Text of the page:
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Re: First-time user (Windows platform)

From: Kevin Greiner <greinerk_at_gmail.com>
Date: 2006-10-13 16:16:29 CEST

On 10/13/06, Phyrefly <phyrefly.phyre@gmail.com> wrote:
> > If you're using svnserve, and you should be, you probably want the repo
> on
> > the server's local drive.
> I am trying to use it, yes. But the server's data drives (although
> mapped) are not local to the server (on our actual dev environment,
> where I am at the moment (sandbox server) it's all one machine, but I
> can't even get it working here!)

I'm not quite following your setup. You do realize that mapped drives exist
only in the context of a logged in user? For svnserve, you'll need to
specify a UNC path and ensure the account that is running svnserve has
access permissions to the UNC path. I hope you're using gigabit ethernet.

I'd recommend you start with storing your repo local to the server to get
started. Get one thing working at a time.

> The hook script do run on the server when you access the repo using
> > svnservice but you're using file:// access so the server and client are
> the
> > same machine.
> I can use file:// successfully across the network too
> (file://IP.Address/folder). This runs the hook script on my pc, not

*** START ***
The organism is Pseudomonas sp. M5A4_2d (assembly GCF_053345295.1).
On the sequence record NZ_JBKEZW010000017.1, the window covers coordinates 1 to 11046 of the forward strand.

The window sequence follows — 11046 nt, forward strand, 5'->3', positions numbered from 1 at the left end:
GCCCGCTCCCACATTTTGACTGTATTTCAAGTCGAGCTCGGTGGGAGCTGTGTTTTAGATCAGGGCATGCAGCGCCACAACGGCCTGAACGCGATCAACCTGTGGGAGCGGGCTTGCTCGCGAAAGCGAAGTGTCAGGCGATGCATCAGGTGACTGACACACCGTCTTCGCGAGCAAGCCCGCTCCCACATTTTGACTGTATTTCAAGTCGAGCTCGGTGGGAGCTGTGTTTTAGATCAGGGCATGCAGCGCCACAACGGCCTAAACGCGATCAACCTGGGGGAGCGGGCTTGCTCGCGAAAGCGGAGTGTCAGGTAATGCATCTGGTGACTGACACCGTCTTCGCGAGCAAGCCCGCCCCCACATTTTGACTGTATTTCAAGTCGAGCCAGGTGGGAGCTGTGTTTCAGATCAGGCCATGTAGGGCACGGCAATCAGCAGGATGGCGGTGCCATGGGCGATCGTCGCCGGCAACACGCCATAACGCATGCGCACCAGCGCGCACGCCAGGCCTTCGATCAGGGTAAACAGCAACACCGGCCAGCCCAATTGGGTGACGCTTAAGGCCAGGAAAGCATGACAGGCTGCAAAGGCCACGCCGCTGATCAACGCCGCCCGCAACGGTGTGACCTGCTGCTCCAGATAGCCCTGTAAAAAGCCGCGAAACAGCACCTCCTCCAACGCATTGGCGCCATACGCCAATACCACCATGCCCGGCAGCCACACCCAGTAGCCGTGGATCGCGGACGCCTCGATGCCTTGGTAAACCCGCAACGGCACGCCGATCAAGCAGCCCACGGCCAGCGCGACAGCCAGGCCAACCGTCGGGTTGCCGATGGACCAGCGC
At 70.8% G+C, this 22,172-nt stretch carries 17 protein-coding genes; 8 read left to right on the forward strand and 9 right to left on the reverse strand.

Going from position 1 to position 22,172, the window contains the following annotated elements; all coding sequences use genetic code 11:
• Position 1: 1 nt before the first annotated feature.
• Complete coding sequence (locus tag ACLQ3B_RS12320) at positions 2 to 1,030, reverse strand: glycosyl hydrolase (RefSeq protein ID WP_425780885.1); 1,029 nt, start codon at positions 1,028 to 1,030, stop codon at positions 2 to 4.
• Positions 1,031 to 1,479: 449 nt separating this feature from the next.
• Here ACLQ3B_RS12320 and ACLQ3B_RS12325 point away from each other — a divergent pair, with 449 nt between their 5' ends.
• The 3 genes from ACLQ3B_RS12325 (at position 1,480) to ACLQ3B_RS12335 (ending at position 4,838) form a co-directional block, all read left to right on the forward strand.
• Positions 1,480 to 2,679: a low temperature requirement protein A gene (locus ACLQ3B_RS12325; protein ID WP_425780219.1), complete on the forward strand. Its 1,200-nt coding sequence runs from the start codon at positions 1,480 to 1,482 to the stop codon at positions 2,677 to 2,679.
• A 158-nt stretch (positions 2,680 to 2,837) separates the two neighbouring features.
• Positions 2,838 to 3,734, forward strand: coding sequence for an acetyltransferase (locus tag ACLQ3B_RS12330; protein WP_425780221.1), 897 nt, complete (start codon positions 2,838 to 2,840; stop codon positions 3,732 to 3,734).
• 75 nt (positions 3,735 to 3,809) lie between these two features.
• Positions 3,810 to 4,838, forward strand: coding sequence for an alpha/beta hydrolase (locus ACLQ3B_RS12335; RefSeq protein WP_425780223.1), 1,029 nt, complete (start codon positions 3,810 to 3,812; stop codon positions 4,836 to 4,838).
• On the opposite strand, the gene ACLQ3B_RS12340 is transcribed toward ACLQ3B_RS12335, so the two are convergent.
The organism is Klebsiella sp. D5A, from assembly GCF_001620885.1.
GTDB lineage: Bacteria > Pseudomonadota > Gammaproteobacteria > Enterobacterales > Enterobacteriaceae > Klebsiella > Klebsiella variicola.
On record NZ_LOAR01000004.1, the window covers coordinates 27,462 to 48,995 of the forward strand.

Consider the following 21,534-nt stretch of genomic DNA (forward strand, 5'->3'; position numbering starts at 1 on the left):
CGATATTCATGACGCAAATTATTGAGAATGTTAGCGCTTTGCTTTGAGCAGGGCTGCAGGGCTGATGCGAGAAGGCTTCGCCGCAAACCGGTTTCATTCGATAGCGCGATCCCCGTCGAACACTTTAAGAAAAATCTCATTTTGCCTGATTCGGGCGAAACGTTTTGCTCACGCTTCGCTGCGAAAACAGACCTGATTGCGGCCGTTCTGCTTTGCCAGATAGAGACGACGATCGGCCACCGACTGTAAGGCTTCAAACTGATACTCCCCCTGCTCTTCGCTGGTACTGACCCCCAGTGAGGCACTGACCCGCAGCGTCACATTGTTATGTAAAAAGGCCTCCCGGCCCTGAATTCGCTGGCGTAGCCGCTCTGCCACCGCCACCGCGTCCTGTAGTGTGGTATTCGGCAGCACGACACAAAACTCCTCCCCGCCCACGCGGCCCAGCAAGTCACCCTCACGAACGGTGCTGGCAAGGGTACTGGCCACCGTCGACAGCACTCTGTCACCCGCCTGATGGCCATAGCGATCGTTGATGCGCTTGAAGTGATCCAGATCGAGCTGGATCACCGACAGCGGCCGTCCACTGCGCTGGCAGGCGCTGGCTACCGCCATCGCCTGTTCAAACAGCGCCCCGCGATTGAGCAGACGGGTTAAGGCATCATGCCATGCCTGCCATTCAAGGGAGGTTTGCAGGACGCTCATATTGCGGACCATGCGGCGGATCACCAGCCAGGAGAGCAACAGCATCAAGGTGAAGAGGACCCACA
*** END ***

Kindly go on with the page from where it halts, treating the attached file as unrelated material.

> my sandbox server. Will this not be a problem when I get svn:/// to
> work?

It depends where you want the hook script to run: on the server or the

> Are you certain you want a shared dev environement? As a developer, I hate
> > to use shared environements because I'm never sure when a problem is due
> to
> > my change or something Bob changed. And I would never want my dev
> > environement, shared or not, to be automatically updated without knowing
> > when or what was updated.
> I have no choice, unfortunately. Because it's a web project (or more
> accurately collection of projects) - and management won't let us run
> IIS on our local machines, we need to put the changes on the dev
> server to see the result. So there will be people doing HTML/design
> work, then I'll pick it up and do the ASP bits, then give it back for
> them to neaten up the look and feel again. Conflicts and/or
> "who-broke-what" situations aren't a big problem, but the environment
> does need to be kept up to date. This is why we want Subversion, so
> at least I can say "no, you've deleted all my code" and roll-back,
> rather than having to do it all again.

Yeah, unfortuantely, I understand completely. This is precisely the
situation I was describing. Regardless, it's not clear if you have a
distinct working copy from the "dev server" or not. Please clarify your
working environment.

> In my experience, this error is caused a software firewall running on the
> > server.
> No good... there's no software firewall running (and I'm trying to
> connect from the local machine as well as from my PC, and neither
> works).

Did you follow the specific instructions in the svn book for svnserve? For
example, what do the following commands do, assuming the svn binaries are in
your path?

mkdir c:\tmp\svn
svnadmin create c:\tmp\svn
svnserve -d -r c:\tmp\svn

You should be able to use either the svn client or TortoiseSVN to connect to
svn://localhost and view the repo. You won't be able to make any changes
though until you either add yourself to C:\tmp\svn\conf\passwd or enable
anonymous changes in svnserve.conf.
Received on Fri Oct 13 16:17:32 2006

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